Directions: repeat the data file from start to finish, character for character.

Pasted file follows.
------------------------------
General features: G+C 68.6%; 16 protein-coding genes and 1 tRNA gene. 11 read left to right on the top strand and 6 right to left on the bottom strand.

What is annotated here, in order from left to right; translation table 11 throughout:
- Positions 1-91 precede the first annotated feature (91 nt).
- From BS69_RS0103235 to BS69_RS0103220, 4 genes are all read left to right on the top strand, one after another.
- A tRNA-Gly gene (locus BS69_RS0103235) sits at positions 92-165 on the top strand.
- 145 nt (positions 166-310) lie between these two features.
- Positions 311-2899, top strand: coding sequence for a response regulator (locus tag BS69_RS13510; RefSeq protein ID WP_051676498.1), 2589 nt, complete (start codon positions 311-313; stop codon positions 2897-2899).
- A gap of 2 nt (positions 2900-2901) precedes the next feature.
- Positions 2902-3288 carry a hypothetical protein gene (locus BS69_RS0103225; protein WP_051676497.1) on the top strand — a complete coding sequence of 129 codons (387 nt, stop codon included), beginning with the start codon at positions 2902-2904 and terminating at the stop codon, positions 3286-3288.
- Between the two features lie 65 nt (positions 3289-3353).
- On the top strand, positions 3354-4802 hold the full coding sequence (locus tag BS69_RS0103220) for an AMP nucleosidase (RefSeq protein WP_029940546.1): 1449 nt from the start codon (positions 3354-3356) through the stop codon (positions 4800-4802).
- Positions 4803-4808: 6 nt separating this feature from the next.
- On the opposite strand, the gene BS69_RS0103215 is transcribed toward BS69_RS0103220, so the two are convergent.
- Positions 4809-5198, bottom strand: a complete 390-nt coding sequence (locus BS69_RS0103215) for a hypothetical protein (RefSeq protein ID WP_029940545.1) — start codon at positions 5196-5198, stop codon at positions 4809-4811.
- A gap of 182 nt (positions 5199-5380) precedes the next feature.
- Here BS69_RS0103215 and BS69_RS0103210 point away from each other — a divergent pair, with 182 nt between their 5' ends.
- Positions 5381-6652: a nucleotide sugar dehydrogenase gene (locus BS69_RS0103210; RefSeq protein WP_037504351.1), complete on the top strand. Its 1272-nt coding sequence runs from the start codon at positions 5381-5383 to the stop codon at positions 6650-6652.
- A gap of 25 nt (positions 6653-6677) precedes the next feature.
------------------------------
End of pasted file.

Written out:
General features: G+C 68.6%; 16 protein-coding genes and 1 tRNA gene. 11 read left to right on the top strand and 6 right to left on the bottom strand.

What is annotated here, in order from left to right; translation table 11 throughout:
- Positions 1-91 precede the first annotated feature (91 nt).
- From BS69_RS0103235 to BS69_RS0103220, 4 genes are all read left to right on the top strand, one after another.
- A tRNA-Gly gene (locus BS69_RS0103235) sits at positions 92-165 on the top strand.
- 145 nt (positions 166-310) lie between these two features.
- Positions 311-2899, top strand: coding sequence for a response regulator (locus tag BS69_RS13510; RefSeq protein ID WP_051676498.1), 2589 nt, complete (start codon positions 311-313; stop codon positions 2897-2899).
- A gap of 2 nt (positions 2900-2901) precedes the next feature.
- Positions 2902-3288 carry a hypothetical protein gene (locus BS69_RS0103225; protein WP_051676497.1) on the top strand — a complete coding sequence of 129 codons (387 nt, stop codon included), beginning with the start codon at positions 2902-2904 and terminating at the stop codon, positions 3286-3288.
- Between the two features lie 65 nt (positions 3289-3353).
- On the top strand, positions 3354-4802 hold the full coding sequence (locus tag BS69_RS0103220) for an AMP nucleosidase (RefSeq protein WP_029940546.1): 1449 nt from the start codon (positions 3354-3356) through the stop codon (positions 4800-4802).
- Positions 4803-4808: 6 nt separating this feature from the next.
- On the opposite strand, the gene BS69_RS0103215 is transcribed toward BS69_RS0103220, so the two are convergent.
- Positions 4809-5198, bottom strand: a complete 390-nt coding sequence (locus BS69_RS0103215) for a hypothetical protein (RefSeq protein ID WP_029940545.1) — start codon at positions 5196-5198, stop codon at positions 4809-4811.
- A gap of 182 nt (positions 5199-5380) precedes the next feature.
- Here BS69_RS0103215 and BS69_RS0103210 point away from each other — a divergent pair, with 182 nt between their 5' ends.
- Positions 5381-6652: a nucleotide sugar dehydrogenase gene (locus BS69_RS0103210; RefSeq protein WP_037504351.1), complete on the top strand. Its 1272-nt coding sequence runs from the start codon at positions 5381-5383 to the stop codon at positions 6650-6652.
- A gap of 25 nt (positions 6653-6677) precedes the next feature.